Keith Meyers, The Space Station!

Rumors, Prototypes, and Copyrights

 

Starlog Magazine Prototype Photograph.

C ollectors often write to ask about various rumors that they have heard concerning Major Matt Mason. Some of these are based in fact, others are the work of pure fiction. As a service to our visitors, we’ll try to cover the more common stories that circulate around the Matt Mason universe.

That Strange Vehicle:
------------------------------------------------------

Pictured above is a photo that was published in an issue of Starlog magazine a few years ago, and it shows up on the web from time to time. Pictured in the photograph is a prototype Space Station, painted gray like many of the Stations portrayed on boxes of Matt Mason product.

Also on display is a strange, tow line ship that looks like a cross between the Recono-Jet and the Astro-Trac. To our knowledge, this vehicle was never actually produced. Some have speculated that it was intended for the Mattel Sea-Devils line of toys or that it was sold overseas, possibly in Italy. However, there is no evidence that either of these stories is true. Like Or and his orbitor, this is most likely just another Matt Mason toy that never made it off the drawing board.


Men From Earth Comic Book. Copyright 1992.

This is another strange tale. It invovles a man named Joe Ferrira or Joe King, his pen name. A professional comic book artist and former Mattel employee. In the late 1980's, Joe discovered that Mattel had never actually bothered to formally trademark the Matt Mason name and so he filed papers with the U.S. Patents and Trademark Office, and proceeded to try to revive his childhood toy on his own!

Within a couple of years, Joe King had developed a new storyline centered on the life of Joe Mason, the son of the original Major Matt Mason. He planned a comic book, a new toy line, and even a movie. One issue of the comic book was actually published, and storyboards and a script for a movie were developed as well. But then Mattel caught wind of all this and moved in to secure their legal rights to the character.

The movie rights had been sold to Princess Productions, a small film company owned by scream-queen Sybil Danning. She had been cast to play Callisto, who was now a topless female ailen bent of helping out the junior Mason in his new adventures in space! With Mattel putting a halt to the production, the film company went into Chapter 13, and Joe King also suffered near financial ruin.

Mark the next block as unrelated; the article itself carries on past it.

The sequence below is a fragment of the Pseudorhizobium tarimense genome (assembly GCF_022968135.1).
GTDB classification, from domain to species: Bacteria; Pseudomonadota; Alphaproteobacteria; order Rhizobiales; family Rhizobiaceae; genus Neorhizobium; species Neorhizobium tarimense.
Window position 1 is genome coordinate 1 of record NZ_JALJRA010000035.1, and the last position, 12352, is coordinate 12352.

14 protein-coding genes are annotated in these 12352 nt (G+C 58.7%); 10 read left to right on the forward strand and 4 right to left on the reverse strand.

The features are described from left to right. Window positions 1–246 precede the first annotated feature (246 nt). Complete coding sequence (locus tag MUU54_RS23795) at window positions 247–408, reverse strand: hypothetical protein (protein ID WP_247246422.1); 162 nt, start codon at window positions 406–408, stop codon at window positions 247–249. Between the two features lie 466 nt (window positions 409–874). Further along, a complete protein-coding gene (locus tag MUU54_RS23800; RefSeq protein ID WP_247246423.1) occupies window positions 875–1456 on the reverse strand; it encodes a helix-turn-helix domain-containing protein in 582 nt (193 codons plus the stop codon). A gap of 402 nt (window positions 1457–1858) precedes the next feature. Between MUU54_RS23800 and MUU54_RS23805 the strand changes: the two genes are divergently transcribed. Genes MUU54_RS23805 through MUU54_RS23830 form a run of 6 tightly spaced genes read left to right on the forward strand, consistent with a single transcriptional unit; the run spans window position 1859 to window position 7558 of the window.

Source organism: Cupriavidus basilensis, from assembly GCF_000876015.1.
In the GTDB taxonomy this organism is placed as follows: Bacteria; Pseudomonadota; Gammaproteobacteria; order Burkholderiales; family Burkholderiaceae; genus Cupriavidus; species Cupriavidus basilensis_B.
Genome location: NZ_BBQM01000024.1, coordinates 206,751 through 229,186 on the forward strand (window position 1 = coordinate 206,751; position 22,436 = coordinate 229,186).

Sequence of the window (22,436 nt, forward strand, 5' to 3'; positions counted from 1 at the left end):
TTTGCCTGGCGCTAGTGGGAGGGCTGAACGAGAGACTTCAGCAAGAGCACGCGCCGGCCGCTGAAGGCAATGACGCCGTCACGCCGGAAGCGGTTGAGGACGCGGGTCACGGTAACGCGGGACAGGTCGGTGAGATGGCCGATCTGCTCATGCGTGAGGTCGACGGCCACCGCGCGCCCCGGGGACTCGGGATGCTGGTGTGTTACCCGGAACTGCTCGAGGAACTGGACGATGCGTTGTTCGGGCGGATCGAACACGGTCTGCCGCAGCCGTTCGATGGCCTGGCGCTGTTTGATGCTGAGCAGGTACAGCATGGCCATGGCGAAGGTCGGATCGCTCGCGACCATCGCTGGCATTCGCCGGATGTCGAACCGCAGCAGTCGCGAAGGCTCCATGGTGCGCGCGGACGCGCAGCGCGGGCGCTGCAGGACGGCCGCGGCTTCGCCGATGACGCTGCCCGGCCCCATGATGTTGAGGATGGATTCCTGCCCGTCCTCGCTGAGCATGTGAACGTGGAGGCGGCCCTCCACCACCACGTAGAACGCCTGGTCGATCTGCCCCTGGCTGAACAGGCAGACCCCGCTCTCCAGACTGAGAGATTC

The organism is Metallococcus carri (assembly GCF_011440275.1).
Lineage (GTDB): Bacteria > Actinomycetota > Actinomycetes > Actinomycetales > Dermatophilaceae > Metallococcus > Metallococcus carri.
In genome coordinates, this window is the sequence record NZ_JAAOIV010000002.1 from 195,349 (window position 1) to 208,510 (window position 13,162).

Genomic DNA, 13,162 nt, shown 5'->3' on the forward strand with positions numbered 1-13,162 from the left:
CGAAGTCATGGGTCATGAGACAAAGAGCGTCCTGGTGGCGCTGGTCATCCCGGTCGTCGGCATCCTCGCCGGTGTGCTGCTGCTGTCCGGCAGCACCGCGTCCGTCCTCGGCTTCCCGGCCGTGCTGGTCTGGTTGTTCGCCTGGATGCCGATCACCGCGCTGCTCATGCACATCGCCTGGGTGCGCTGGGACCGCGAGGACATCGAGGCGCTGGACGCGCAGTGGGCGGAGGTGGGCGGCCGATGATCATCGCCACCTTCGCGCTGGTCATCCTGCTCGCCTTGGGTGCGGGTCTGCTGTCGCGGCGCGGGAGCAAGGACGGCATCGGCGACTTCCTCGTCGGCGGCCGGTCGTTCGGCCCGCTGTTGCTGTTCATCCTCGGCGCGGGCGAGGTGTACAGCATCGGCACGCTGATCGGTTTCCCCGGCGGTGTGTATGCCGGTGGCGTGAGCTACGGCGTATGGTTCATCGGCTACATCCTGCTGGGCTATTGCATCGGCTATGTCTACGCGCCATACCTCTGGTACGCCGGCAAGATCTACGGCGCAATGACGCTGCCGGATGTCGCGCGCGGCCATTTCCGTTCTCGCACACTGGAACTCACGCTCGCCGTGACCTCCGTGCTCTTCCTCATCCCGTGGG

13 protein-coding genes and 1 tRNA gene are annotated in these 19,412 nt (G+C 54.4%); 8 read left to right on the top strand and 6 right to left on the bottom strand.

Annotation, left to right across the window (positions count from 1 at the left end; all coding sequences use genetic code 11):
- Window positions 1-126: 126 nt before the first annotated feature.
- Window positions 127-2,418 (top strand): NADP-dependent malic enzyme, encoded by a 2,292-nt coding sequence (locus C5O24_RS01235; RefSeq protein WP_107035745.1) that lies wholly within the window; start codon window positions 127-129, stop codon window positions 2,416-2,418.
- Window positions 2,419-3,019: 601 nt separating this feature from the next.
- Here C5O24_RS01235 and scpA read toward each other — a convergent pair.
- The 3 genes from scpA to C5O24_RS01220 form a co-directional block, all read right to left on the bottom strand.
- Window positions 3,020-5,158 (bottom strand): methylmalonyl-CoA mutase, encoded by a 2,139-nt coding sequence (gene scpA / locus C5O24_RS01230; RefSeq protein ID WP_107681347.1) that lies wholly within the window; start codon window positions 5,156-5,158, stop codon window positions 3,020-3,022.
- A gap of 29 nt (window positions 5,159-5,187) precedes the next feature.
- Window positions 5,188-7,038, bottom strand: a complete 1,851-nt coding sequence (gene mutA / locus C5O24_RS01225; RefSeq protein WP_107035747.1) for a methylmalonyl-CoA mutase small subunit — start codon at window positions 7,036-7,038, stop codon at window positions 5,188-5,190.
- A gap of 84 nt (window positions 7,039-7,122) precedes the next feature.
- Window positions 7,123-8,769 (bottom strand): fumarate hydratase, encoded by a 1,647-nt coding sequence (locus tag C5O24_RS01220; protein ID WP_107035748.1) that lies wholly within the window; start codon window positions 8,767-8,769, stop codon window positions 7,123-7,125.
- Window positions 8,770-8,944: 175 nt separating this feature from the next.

Despite numerous court rulings in Mattel's favor, Joe King continues to claim to be the copyright owner of Major Matt Mason, often sending email to web sites like this one demanding that he receive copyright credits. In fact, within the last few months, Mattel has even moved legally against ISP’s to have Joe King's web sites removed from the Internet to prevent further infridgement.

The comic book remains the only tangible collectible from these ventures, and it often sells for $15-$20 or more. It is a beautiful piece of work, printed on high quality paper. However, many collectors reject it because it was not produced by Mattel.


Commander Combs, Gulf Oil Figures and More Tales from Texas
----------------------------------------------------------------------------------------------

We often receive email from new collectors who are seeking information on a line of British Major Matt Mason figures that are said to have never been released in the United States. These figures have names like Commander Combs or Lt. Luke.

Other times they write asking if they should pay $1,000 or more for rare "Gulf Oil Figures" produced by Mattel as give away items for the oil giant. Unfortunately, all of these figures and others can all be traced to one man who runs a “company” in Texas.

Tim Williamson often runs full page ads in Toy Shop featuring many rare Major Matt Mason items. He claims to have a staff of researchers world-wide who find these rare items and prototypes. On the phone to new collectors he sounds credible and well-informed.

But it seems that Mr. Williamson really only hungers for the attention that new collectors pay him. His photographs are often taken directly from magazines like Tomart, and only rarely does anyone receive the items that they order. More often, the check or money order is returned with a note explaining that the item had already been sold.

Mr. Williamson does not appear to be a thief but rather a lonley person who craves the attention of new collectors. So the next time someone claims to have the prototype for Or or a rare figure from Germany. Be sure to check the area code, if it’s in Texas, keep looking!

 

Copyright 1997 Keith Meyer. All rights reserved.
Revised: February 24, 2006.